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Influencing research policy: Brain Tumour Research's journey so far

Earlier this year, we blogged about how a campaign led by the charity Brain Tumour Research resulted in the Government acknowledging that more needs to be done for brain tumour patients and their families. Back in April, the then Life Sciences Minister, George Freeman MP, announced the establishment of a Task & Finish Working Group into brain tumour research.

A historic day

The inaugural meeting of the Government’s Task & Finish Working Group took place on Tuesday 18 October 2016. This was a historic day for Brain Tumour Research. We had unified the voice of a community that had been failed by successive governments. Our ‘Invest in a Cure’ manifesto, Maria Lester’s e-petition, the resulting House of Commons Petitions Committee inquiry and the subsequent debate in Parliament had led to this day.

We were delighted that some of the issues we have been championing for many years featured prominently in the Working Group's discussions. For example, the need to establish specialist brain tumour research centres, the banking of tissue samples and drug development.

The government's response

Since our last blog in May, the Government responded to the Petitions Committee report: they agreed that the current funding for brain tumour research was not enough and established the Working Group.

Nevertheless, we were disappointed that, in their response, the Government did not acknowledge all of the issues surrounding brain tumour research. The Government spoke about cancer in general without recognising the complexities of brain tumours, which do not always benefit from general cancer research.

The Government had little substance on matters such as the challenges faced by young brain tumour research scientists and the importance of taking into account the number of life years lost to a disease when determining research priorities. These are issues we plan to discuss in subsequent meetings of the Task and Finish Working Group.

A milestone on our journey

The Working Group is notable for several reasons. It provides an invaluable opportunity for a wide range of brain tumour stakeholders, such as AMRC member charities, researchers, medical practitioners and the government to cooperate to find solutions for brain tumour patients.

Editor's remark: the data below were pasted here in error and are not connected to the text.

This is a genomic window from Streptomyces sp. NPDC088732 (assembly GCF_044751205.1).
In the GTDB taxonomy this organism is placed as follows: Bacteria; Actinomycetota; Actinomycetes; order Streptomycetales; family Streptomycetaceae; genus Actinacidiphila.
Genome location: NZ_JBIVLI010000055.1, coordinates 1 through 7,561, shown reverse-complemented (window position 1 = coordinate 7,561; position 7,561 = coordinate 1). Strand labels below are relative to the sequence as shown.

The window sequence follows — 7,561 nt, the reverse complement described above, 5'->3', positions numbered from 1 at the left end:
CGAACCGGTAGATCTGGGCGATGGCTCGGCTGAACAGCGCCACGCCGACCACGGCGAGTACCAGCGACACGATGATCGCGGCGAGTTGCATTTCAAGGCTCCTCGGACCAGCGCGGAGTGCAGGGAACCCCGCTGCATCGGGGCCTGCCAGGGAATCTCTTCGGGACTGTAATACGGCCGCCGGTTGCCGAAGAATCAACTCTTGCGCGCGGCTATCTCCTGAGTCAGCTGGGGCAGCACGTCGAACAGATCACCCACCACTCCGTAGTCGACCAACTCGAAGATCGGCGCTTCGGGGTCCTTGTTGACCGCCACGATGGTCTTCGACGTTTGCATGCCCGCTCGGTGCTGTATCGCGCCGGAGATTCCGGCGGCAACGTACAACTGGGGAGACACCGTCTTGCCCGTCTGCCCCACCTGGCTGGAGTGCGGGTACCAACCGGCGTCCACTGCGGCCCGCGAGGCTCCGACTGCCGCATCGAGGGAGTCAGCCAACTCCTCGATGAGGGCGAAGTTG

The start of the Working Group also marks an interesting point in our campaign journey. Until now, it has been a case of more traditional ‘political’ lobbying led by ourselves and our supporters, targeting the general public and politicians. From this point onwards, we are working with different stakeholders to advance brain tumour research policy.

Collaborating with the AMRC and its members on matters such as drug repurposing has already given us some of the skills that will help us as we engage with the Task & Finish Working Group - we’d be delighted to hear any thoughts or advice on how to best influence research policy via the Working Group.

Looking ahead

Two further Working Group meetings are scheduled for 2017, culminating in a report to the Secretary of State for Health. We look forward to the opportunity to collaborate with other cancer charities, listen to recommendations from clinicians and work with civil servants to help formulate new policies which can lead to better outcomes for brain tumour patients. Hopefully we will be able to blog updates to let fellow AMRC members know about our progress, so please look out for these!

About Brain Tumour Research…

Brain Tumour Research funds four dedicated brain tumour research Centres of Excellence and is striving to establish three more. We are challenging the Government to increase the national investment in brain tumour research to £30m - £35m each year, the same level of investment other cancers, such as breast and leukaemia, receive. For further information please contact Nick Perkins at Brain Tumour Research on 01908 867200 or nick@braintumourresearch.org